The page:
Normani Kordei: I would honestly say that it was both. I was a bit confused and didn't really comprehend because I was so young. I remember my grandmother mentioned my mom was sick. She was actually the first person who tried to break it down for me, but I didn't fully understand. Any time I heard my mom was sick, I thought it was the sickness that I got, like a cold, or my mom's just not feeling well, but I didn't understand the severity of breast cancer until my mom was getting her head shaved by my dad because her hair was falling out. She kept saying her hair was falling out -- that's one thing I do remember -- and then we understood what it was. It became real once I saw my mom in a different state. But she really carried us through that time and we carried her through. It was amazing to see even her at her lowest point have strength for her family. It carried us through a tough situation, because if she hadn't been strong for us, we probably wouldn't have been able to have been as strong for her.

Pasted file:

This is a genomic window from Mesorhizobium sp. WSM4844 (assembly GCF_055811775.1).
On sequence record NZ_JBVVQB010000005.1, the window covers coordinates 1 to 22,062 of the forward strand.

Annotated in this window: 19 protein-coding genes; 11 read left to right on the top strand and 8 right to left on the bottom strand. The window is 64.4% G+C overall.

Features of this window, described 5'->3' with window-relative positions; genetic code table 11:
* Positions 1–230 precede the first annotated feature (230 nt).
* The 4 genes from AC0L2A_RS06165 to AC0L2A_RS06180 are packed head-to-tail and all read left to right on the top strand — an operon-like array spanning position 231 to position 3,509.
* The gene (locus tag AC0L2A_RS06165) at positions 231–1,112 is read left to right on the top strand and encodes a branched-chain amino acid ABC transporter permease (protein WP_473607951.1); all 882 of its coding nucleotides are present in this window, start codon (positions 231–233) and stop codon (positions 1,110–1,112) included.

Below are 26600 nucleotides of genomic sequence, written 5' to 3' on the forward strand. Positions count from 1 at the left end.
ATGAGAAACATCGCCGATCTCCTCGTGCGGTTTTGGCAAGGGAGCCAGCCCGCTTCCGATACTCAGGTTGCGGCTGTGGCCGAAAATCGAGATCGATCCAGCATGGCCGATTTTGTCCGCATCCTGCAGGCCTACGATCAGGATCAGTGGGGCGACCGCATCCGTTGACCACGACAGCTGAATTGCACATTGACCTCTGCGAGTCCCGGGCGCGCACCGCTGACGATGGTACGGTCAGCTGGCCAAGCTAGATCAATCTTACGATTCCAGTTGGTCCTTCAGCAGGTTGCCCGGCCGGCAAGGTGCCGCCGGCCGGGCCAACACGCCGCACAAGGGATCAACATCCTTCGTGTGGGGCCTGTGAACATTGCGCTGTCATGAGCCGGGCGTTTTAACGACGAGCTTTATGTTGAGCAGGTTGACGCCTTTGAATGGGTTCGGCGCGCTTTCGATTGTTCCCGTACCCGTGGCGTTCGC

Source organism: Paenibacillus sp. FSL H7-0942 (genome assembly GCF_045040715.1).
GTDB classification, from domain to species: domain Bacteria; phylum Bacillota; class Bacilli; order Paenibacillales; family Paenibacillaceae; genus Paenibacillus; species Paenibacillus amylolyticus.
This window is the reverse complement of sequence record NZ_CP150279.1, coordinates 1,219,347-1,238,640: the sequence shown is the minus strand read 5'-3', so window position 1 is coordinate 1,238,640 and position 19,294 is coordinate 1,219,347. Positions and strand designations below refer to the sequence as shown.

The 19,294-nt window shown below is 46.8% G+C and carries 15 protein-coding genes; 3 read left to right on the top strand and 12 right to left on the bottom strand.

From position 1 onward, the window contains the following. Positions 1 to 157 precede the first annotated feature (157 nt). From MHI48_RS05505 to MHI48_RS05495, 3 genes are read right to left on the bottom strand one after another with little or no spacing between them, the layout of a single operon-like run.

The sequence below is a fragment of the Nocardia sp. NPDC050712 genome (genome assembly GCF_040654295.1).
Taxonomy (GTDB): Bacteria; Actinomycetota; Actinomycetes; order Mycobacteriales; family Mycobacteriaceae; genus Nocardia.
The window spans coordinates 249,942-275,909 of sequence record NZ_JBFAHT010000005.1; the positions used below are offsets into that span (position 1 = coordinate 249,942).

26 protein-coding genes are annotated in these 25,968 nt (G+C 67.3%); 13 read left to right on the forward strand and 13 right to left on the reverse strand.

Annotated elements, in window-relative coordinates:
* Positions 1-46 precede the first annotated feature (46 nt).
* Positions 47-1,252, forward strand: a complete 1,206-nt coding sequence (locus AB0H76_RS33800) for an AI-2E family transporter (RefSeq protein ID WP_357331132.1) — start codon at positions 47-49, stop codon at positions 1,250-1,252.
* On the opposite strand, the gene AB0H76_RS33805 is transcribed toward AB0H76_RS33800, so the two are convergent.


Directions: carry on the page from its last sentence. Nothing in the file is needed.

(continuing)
It was our family that really got us through and also our faith and just a supportive system, whether it be friends or other women going through the same thing, which is why I'm so excited to partner with the American Cancer Society, because it's a family-oriented organization. It's really cool, because they welcomed me and my mom with open arms, and they do so much for their patients and the community to bring light to the cause. I'm really grateful to be a part of something as special as this.

You also had to relocate after Hurricane Katrina, so you've dealt with a lot at a young age. How have these two major events shaped you?

I would say those are two of the biggest hurdles that we've had to overcome as a family, but I feel like those things shaped me into the woman that I am today and the woman that everybody sees. It's kind of an ongoing and a continuous battle, especially being in the public eye. I started at the age of 15. Growing up and remembering [what] me and my family went through and how we overcame it -- honestly, I keep going back to faith and just remembering what's important. To me, the most important thing is my family and God, so that's what keeps me going each and every day.

Was there a moment in your journey with your mom that led you to the ACS?